For fifty years Nottawasaga relapsed to the status of a sturgeon pond. In the spring it would be filled from bank to bank, from the bay bar to the Ox Bow, with squadrons of sawlogs. The raftsmen used to moor their booms to the stem and sternpost of the sunken Nancy far up the river at the spot they called the Battle Ground without knowing why, and to the ribs of the Bishop at the ever shifting mouth. Each freshet made a new opening but in general the mouth travelled farther and farther to the northeast.
All around were the endless woods, solemn, sombre, plumy pines, scented cedar and hemlock, and, more inland, rugged oaks. In spite of all the axe did every winter, each summer seemed to find their ranks undiminished.
Such was the setting which came the Queen of the North.
Her keel was laid a few yeas after the Bishop's "Awful Warning." Perhaps she was intended to offset that.
But as proof of the Nottawasaga bedbug a real shipping port she tarred, Her timbers, gleaming yellow from adze-blade, bleached to grey and weathered over before her planking was completed. If she was built in the bush, she was also well seasoned. She lay a year unfinished.
At length, John Potter of Oakville took on the task of completing her. Potter built many lake schooners and was adept at finishing what proved to too hot and too heavy for those who had begun it. "Folly Castle," sobriquet of his imposing home in Oakville, commemorated that. The folly had not been Mr. Potter's. The castle was.
Potter brought his gang of shipwrights and caulkers and riggers from Lake Ontario, built a camp like a lumber shanty; and the clinks of his caulking irons and the thuds of his spike mauls drove the cranes charging over the sturgeon pool. Adam Dudgeon, later mayor of Collingwood, worked at the building and so did the father of John Birnie, lawyer of that town.
The day came in 1861, when the bush-built ship stood ready for launching, gleaming in the fresh green paint amid the stumps fo the trees from which she had been framed, planked and sparred.
Collingwood made high holiday. The steamer Clifton, Capt. Smith, with her tall funnels, brought a large excursion and had no difficulty in entering where the Bishop had kept battering at the door. The countryside had been searched for soft soap. The ways were greased. The ship took the plunge, with a splash of white foam that left the river bottom bare for a moment and stirred the Nancy in her grave.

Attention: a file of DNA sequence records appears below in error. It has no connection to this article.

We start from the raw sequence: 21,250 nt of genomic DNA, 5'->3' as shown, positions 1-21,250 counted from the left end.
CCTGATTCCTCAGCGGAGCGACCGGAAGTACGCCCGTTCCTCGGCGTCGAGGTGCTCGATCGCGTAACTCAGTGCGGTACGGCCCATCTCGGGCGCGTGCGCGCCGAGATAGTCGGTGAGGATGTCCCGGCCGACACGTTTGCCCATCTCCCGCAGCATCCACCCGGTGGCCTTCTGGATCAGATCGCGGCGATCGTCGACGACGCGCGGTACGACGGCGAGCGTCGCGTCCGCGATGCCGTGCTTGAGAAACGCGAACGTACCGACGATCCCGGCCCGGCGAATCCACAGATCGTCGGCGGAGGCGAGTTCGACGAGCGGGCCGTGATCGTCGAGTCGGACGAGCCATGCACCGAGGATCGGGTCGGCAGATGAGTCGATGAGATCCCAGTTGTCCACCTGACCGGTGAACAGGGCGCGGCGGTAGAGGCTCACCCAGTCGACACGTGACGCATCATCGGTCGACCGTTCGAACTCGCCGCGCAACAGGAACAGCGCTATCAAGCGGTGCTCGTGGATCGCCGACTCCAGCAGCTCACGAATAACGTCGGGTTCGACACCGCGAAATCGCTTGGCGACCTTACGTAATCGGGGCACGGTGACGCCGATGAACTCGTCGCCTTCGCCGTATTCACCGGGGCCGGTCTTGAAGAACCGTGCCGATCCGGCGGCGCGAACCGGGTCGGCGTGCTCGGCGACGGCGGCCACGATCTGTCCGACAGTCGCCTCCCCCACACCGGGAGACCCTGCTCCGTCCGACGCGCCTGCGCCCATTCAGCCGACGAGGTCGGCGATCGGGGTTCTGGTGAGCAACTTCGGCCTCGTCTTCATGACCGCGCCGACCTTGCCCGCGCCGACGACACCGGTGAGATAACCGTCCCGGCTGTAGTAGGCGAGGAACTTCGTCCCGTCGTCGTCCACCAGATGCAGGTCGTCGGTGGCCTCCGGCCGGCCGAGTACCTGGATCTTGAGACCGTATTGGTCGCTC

Mrs. McWatt, wife of the mayor of Collingwood, performed the christening ceremony. When the champagne burst on the bows, then words she uttered were "QUEEN OF THE NORTH!" There being nothing to eat at Nottawasaga beyond the shipwright rations except, possibly, the sturgeons, and nothing to sit on but stumps, the excursionists clambered aboard the Clifton again, steamed off to Collingwood, and dined and danced till the sun came up the next morning.
They had reason to rejoice, these old timers of Simcoe county; in this first year of the American Civil War. The ship launched at last was one to be proud of The Queen of the North was 123 or 125 feet long, 23 feet, 2 inches beam, and 10 feet 8 inches deep in the hold.
She was "full canal sized," as the locks of the Welland Canal then went. She registered a number of tons varying between 293 and 347 - why, the marine registrars along can tell - and her capacity was 420 tons of coal, or 14,000 bushels of wheat, or 260,000 feet of lumber, and a 10-foot hold.
She could take more, much more, but the Welland Canal draft was then limited to 9 feet, though a $5 bill might get you through sometimes loaded to the nine-feet-two or even nine-feet-six. She was "AE" in the insurance registers, the second highest rating on the lakes, and $11,000 was the valuation placed on her.
When she came plunging past the pier heads that day I first aw her in Port Burwell, she was a three-masted schooner, for she had been re-rigged in 1872 when the Georgian Bay Lumber Company bought her. But she was rigged by Potter as a brigantine and an impressive sight she must have been then, with four tapering yards crossing her foremast and squares of canvas crossing her format and squares of canvas rising in a graceful pagoda.
George H. Wyatt, of Toronto, was the first purchaser of the Queen of the North. Christie Kerr and Company, of Toronto, the Georgian Bay Lumber Company, of Waubashene, and Henry Jackman were succeeding owners.
She was sailed for years - from the beginning, I believe - by Capt. Peter Thompson, a Norwegian salty, famous on the lakes. It was he who sailed the Edward Blake to England on a Toronto charter.
Thompson was in her when she was brigantine rigged, and he was in her when I first saw her. He kept her very smart. She was in the grain trade between Chicago and Collingwood snd the lumber and timber trade to the Lower Lakes.
I have seen two old "protests" with his name attached. Capt. Jas. McConnel has them. One is for damage to rigging and straining of the vessel in a May Day gale of snow on Lake Michigan, in 1866, with 16,890 bushels of rye from Chicago to Collingwood; and the other is for splitting his mainsail and loss rigging in an eight-day passage between the same ports in the fall of the same year, with 17,084 bushels of corn.
These loads, 3,000 bushels beyond the vessel's capacity on 10-foot draft, for which she was built, show what those poor lake wagons had to put up with when they were new and strong, and driving skippers were out to make big freights. What wonder that the Queen of the North had to be re-rigged and rebuilt eleven years after launching!